For example, if you start with the Dark preset and then brighten it, you’ll end up with something that looks like the Neutral preset. Brighten it some more, and you’ll get the Bright preset, even though you started with Dark.

When you’re editing your image, try each preset to see what works well as a base for your image. I like Dark, but different things will work for different images.

The sliders icon in the middle of the screen brings up three options: Brightness, Contrast and Film Grain.

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These are the three options you’ll use the most to control how your image looks. Brightness controls the overall brightness of the image, Contrast the contrast and Grain adds noise to emulate the look of old films.

The Dark preset has already decreased the Brightness of my image by 20 and increased the Contrast by 20. Different presets have different effects.

Swipe up and down on the screen to scroll through the three options.

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Swipe left to decrease the value and swipe right to increase it.

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You can access the three options at any time by swiping up and down. At the top of the screen, you can see which option you have currently selected and can always change it by swiping left and right.

For my image, I’ve gone with a Brightness of -10, a Contrast of +25 and a Grain of +10. Play around with the options and go with whatever works for your image. You can always go back and change things.

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The final configuration options are the Color Filters. Tap the circular icon at the bottom of the screen to select them.

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The Color Filters work in a slightly weird way. They emulate physical filters that film photographers used to put in front of their lenses to modify the color of light and thus, how each color is converted to black and white. Because of how light works, each filter actually darkens the complementary colors of the filter color. For example, a red filter lets red light through but darkens blues and greens.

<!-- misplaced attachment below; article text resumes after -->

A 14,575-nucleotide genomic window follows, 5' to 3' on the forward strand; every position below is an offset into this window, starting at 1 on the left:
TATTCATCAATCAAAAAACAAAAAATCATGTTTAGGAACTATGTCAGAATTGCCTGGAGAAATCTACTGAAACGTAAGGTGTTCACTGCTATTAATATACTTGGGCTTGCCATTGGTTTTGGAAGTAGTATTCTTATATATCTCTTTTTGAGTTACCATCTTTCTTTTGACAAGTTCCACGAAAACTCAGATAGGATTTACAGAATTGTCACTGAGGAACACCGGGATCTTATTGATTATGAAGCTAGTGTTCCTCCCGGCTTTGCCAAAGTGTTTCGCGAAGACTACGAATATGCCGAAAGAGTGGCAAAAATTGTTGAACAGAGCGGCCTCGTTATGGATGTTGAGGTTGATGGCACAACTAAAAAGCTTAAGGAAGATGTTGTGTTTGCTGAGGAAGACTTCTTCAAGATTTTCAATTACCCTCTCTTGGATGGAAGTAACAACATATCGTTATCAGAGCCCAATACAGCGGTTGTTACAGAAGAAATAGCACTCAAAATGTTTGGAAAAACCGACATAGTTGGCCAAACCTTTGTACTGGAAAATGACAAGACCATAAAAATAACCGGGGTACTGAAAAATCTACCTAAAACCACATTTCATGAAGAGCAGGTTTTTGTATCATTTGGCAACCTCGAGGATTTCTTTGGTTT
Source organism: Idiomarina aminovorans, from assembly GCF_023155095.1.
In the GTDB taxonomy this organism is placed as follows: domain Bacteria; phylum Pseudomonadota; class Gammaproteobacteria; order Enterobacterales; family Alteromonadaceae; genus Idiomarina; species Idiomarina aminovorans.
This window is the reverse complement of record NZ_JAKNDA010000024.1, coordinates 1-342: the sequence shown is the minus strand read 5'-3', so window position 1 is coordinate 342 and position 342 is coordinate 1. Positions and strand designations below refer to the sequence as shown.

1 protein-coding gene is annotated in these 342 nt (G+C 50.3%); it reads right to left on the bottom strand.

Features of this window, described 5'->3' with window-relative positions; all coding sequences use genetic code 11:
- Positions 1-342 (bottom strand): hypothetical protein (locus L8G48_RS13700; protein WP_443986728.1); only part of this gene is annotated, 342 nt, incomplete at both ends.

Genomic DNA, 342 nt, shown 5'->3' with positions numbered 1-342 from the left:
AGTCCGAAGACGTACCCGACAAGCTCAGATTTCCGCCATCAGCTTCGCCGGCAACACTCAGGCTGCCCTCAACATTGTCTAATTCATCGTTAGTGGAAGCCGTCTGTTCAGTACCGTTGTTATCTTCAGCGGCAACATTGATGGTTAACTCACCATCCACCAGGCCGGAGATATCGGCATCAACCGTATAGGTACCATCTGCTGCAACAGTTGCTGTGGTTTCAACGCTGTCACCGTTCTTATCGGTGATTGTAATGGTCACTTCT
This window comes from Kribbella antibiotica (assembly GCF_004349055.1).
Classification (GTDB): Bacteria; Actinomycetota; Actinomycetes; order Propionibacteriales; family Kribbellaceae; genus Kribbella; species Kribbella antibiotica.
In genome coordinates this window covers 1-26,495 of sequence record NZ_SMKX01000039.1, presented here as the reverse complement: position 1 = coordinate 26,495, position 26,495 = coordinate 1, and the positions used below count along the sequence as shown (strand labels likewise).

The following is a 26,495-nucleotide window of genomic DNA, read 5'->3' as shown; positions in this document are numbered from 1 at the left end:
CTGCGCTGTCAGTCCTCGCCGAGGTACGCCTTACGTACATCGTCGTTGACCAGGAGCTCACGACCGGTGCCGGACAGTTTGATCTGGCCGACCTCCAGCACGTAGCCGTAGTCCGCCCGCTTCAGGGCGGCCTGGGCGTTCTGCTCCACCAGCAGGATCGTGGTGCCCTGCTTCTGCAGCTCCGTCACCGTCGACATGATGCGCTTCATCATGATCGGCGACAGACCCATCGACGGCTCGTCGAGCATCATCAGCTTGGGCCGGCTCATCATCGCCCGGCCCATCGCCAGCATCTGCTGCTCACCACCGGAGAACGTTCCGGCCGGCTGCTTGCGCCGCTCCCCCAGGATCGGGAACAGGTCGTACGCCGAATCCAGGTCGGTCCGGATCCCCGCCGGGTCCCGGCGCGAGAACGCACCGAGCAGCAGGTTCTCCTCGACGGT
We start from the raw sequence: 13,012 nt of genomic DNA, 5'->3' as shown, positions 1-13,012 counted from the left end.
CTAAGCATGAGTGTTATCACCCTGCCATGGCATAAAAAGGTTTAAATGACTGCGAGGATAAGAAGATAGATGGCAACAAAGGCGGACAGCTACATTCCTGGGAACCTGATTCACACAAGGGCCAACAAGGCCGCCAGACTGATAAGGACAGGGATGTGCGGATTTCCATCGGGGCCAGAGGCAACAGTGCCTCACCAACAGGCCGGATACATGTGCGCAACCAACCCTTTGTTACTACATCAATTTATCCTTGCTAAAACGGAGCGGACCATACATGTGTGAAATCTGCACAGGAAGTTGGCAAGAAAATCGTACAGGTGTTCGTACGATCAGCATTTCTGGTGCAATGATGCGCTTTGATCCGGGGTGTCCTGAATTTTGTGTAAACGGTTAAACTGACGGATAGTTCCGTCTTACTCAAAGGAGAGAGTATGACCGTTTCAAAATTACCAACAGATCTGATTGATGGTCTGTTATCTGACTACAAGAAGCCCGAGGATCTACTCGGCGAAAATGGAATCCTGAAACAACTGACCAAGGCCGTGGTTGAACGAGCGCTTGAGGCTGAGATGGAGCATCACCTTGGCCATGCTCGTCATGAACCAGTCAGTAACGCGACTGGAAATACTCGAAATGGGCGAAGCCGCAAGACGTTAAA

• The Neutral filter leaves everything as normal.
  • The Red filter darkens blues and greens.
  • The Orange filter darkens blues and greens.
  • The Yellow filter darkens blues and magentas.
  • The Green filter darkens reds.
  • The Blue filter darkens reds and yellows.

That’s only a very rough guide as each filter has a slightly different effect on each color, but you don’t have to remember any of it.

To find a filter that works well for your image, just try each one. If you don’t like any, go with the Neutral filter.

For my image, I went with the Yellow filter.

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There are three buttons left we haven’t covered yet. In the top right corner is the before/after button. Hold this down to see what your image looked like before any edits. It’s really useful for making sure the changes you’re making improve the image.

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The X in the bottom left corner cancels all the changes you’ve made while the tick in the bottom right corner accepts them. When you’re done, tap the tick in the bottom right to apply all the edits.

Now it’s time to save the image out. That way you can share it to social media or just keep a copy for yourself.

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Tap the Save button and then select the option you want to use. Normally, I save a Copy.

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And that’s it, you’re done. Here’s what mine looks like after all the editing.

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Sure, we could have just used a filter, but a little more editing goes a long way.

Harry Guinness writes occasionally when he’s not busy skiing, sailing, partying, lifting weights, or otherwise dodging responsibility. His main areas of interest are himself, gin, and crazy people with interesting stories to tell. When people won’t pay him to write ill-thought-out opinion pieces, he covers photography, technology, and culture. You can follow him on Twitter.